Port-Toulouse was an Acadian village situated in the French colony of Île-Royale, which is now Cape Breton Island. It was located on the present site of the Nova Scotian village of St. Peter's, on the strait that separates Bras d'Or Lake from the Atlantic Ocean.
After the Treaty of Utrecht (1713) when continental Acadia was ceded to Great Britain, France encouraged settlement by the Acadians on Île Royale, which was still in French possession. Port-Toulouse was thus founded in 1715 by Acadians from Plaisance and Grand-Pré, which was established near an old trading port founded in 1630 by merchants from La Rochelle and fortified by Nicolas Denys. Due to the strategic importance of the area, the French constructed a fort on the shoreline to protect Port-Toulouse, which became the logistical port and naval base for Louisbourg, situated 120 kilometres (75 mi) to the north.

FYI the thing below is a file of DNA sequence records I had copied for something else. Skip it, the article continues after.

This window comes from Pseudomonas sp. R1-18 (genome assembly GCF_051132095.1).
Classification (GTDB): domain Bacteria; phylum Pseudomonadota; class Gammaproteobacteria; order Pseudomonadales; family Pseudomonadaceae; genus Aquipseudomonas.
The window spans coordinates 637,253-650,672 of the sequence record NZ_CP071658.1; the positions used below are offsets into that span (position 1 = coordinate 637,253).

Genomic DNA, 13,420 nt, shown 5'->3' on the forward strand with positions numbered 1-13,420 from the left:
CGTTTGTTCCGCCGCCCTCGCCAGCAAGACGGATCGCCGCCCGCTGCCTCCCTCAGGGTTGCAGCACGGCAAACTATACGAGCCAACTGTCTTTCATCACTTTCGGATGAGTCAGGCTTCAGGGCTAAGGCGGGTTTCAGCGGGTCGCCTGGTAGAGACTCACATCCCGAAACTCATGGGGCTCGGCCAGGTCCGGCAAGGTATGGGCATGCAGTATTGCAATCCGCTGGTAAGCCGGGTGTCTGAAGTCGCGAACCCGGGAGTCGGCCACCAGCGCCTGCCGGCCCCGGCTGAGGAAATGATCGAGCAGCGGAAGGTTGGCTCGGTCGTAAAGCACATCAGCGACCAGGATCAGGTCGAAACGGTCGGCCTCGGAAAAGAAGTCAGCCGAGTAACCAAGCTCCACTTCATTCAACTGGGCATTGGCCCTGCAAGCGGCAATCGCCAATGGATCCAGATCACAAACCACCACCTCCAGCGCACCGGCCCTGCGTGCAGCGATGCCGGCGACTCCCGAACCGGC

St. Peters was designated a National Historic Site in 1929, due in part to the former presence of Port-Toulouse. The designation is distinct from that of St. Peters Canal National Historic Site. Port-Toulouse was the site of annual ceremonies from 1720 to 1758 marking the renewal of a military alliance between the French and Mi'kmaq against the British. In recognition of this period, the 18th Century Mi'kmaw-French Alliance National Historic Event was announced in 2016.